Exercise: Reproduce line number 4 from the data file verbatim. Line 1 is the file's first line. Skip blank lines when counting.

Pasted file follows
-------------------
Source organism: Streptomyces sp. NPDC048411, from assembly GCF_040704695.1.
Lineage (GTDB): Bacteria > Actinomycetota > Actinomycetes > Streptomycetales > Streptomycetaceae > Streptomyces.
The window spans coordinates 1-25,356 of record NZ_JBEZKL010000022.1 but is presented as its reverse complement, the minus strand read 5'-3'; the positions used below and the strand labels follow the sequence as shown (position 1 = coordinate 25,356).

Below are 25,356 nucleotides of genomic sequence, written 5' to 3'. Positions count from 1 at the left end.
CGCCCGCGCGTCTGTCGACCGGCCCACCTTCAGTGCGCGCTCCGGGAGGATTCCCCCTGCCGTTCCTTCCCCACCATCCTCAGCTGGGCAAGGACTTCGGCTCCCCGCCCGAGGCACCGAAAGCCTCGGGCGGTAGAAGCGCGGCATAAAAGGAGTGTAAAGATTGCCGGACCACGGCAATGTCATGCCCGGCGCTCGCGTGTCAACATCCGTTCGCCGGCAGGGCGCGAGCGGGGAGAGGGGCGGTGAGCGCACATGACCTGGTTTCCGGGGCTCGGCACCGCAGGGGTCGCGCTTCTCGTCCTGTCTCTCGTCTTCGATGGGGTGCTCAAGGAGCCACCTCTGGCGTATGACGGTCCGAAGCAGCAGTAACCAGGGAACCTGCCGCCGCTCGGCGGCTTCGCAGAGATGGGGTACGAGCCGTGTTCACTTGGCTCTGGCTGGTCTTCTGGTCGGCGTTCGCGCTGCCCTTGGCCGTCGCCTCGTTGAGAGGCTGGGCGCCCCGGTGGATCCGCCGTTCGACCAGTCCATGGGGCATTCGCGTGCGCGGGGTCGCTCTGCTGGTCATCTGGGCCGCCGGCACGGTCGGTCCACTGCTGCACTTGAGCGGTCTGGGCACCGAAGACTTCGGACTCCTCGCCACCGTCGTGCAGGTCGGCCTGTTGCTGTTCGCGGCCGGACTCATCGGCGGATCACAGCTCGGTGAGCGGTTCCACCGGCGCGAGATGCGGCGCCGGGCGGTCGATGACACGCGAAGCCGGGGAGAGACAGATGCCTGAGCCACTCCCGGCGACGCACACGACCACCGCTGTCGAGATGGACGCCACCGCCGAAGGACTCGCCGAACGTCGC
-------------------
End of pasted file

Below are 25,356 nucleotides of genomic sequence, written 5' to 3'. Positions count from 1 at the left end.